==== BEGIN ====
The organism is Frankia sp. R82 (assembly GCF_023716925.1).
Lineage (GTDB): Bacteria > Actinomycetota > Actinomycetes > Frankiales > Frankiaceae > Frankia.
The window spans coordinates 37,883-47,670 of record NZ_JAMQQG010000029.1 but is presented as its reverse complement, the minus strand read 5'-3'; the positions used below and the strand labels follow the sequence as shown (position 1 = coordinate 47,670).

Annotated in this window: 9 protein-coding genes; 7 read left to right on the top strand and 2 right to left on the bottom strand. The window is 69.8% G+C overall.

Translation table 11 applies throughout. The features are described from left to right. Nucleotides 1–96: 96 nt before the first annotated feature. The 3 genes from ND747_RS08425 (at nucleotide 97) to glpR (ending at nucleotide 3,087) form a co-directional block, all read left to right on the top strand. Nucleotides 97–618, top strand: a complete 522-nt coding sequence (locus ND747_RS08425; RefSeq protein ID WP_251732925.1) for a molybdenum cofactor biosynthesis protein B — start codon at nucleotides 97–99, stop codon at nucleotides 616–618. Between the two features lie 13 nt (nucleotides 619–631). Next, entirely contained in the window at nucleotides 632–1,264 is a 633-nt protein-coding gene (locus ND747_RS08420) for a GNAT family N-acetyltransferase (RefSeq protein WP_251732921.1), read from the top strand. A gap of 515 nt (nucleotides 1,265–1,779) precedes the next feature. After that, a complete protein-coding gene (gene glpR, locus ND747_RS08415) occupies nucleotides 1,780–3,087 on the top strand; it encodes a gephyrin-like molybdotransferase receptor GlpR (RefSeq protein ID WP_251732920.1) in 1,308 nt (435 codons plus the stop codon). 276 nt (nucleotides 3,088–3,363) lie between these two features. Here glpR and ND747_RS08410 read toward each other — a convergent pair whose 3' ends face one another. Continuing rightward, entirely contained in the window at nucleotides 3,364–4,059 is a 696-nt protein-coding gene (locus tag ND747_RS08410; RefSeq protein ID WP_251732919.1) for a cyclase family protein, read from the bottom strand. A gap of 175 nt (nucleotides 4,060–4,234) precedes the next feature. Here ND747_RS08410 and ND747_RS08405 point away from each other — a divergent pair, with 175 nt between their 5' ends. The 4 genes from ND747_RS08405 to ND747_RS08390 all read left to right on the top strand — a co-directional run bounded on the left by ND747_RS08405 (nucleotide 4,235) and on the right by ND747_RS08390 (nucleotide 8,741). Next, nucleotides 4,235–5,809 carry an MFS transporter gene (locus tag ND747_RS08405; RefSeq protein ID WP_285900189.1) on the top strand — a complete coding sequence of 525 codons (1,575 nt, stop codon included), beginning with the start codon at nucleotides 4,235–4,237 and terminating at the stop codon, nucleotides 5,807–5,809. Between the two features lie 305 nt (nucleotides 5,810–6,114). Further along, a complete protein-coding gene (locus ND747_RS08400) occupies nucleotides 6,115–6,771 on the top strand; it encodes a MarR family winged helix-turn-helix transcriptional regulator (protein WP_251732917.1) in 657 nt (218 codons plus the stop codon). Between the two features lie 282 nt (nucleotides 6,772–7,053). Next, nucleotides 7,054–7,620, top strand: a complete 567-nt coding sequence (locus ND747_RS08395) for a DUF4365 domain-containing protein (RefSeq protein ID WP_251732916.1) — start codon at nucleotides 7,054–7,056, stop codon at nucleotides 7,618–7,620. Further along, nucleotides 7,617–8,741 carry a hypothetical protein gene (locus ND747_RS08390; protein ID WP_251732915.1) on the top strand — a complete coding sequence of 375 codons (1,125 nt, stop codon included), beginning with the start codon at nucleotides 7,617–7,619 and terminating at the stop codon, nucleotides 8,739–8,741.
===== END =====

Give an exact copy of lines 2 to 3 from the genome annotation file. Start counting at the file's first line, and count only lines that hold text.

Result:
Lineage (GTDB): Bacteria > Actinomycetota > Actinomycetes > Frankiales > Frankiaceae > Frankia.
The window spans coordinates 37,883-47,670 of record NZ_JAMQQG010000029.1 but is presented as its reverse complement, the minus strand read 5'-3'; the positions used below and the strand labels follow the sequence as shown (position 1 = coordinate 47,670).